This guide will give you a complete overview of email deliverability. We’ll explain why it is important, what constitutes good email deliverability, how to ensure your emails get through to your recipients, and much more.
1. What Is Email Deliverability?
Email deliverability refers to the ability to deliver emails to your recipient’s inboxes. It is usually measured as a percentage of the number of emails that are successfully received, divided by the total emails sent.
A lot happens between sending and receiving an email. The email you send is processed by multiple email servers, Internet Service Providers (ISPs), and mailbox providers, each with their own set of rules that are designed to reduce spam and verify the sender. All of which can affect your email deliverability.
Many marketers consider deliverability as one of their most important email marketing metrics. This is because it greatly effects the results of an email marketing campaign. Good email deliverability also helps you earn trust from your email service provider, so you can continue building data lists and sending campaigns.
2. Why Is Email Deliverability Important?
There are a variety of reasons why email deliverability is important for ambitious marketers.
It helps you manage your email marketing campaigns more effectively. To refine your messaging, understand your audience, create remarketing campaigns, succeed at lead generation, and boost customer loyalty, you need to be able to learn from your campaign results.
It helps deliver good ROI. To benefit from the great ROI email marketing offers, you need those emails to be received. If the recipients can’t see the perfectly crafted content you’ve been sending them, your brand engagement and conversions will suffer.
It shows your Mailbox Provider (MBP) that you care about best practice. Your email marketing activity must demonstrate that you only send emails to opted-in, engaged recipients who have active email addresses. If you do so, your MBP will trust you to keep building those data lists and sending campaigns.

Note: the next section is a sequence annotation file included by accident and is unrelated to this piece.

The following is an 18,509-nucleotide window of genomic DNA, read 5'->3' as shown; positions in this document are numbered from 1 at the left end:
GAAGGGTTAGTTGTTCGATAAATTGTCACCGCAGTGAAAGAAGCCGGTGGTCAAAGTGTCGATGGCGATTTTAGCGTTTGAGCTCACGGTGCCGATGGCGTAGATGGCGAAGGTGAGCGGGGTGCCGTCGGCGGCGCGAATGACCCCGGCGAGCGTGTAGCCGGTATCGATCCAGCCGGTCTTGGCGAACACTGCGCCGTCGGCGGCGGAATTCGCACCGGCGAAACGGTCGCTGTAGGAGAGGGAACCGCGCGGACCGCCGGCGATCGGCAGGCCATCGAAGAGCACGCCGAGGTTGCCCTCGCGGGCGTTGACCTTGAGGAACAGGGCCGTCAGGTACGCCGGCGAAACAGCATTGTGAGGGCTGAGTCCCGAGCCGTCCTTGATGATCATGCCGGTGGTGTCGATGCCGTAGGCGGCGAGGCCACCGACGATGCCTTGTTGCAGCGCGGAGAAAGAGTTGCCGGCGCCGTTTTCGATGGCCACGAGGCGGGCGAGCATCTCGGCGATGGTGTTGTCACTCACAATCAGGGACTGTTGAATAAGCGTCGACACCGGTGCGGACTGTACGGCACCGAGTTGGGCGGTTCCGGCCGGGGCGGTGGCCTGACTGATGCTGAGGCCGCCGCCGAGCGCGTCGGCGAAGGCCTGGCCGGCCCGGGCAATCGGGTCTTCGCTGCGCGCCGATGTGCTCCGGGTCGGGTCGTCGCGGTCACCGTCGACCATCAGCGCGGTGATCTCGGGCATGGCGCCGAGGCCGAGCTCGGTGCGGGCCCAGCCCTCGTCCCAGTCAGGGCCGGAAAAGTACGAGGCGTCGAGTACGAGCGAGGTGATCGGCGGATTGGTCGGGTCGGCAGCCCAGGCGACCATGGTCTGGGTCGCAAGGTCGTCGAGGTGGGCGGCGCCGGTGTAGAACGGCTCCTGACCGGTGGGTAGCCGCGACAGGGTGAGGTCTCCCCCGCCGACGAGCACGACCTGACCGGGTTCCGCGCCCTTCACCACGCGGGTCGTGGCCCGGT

3. What Factors Affect Email Deliverability?
There are several issues that can affect email deliverability. These can be distilled into the following three factors: Sender reputation: Your sender reputation is based on your website domain’s score, which indicates how trusted you are.
Sender reputation: Your sender reputation is based on your website domain’s score, which indicates how trusted you are. Sender reputation is based on your bounce rates, the volumes of emails you send, any issues with blacklisting, and complaints.
Content: If your email content is of a high quality, it is far more likely to make it to your recipient’s inbox. This means no spammy subject lines, malicious-looking URLs, strange formatting, suspicious attachments, incorrect spelling in domain names, and poor writing in general.
Identification: The emails you send are checked and monitored by gatekeepers that protect your subscriber’s inbox and ISP. They check you are using an accepted set of standard protocols that are considered best practice for email marketing. These include Domain-Based Message Authentication, Reporting and Conformance (DMARC), Domain Keys Identified Mail (DKIM) and Sender Policy Framework (SPF).
4. What Are Good Email Delivery Statistics?
As with all your marketing activities, it’s a good idea to benchmark your email delivery rates against your competitors.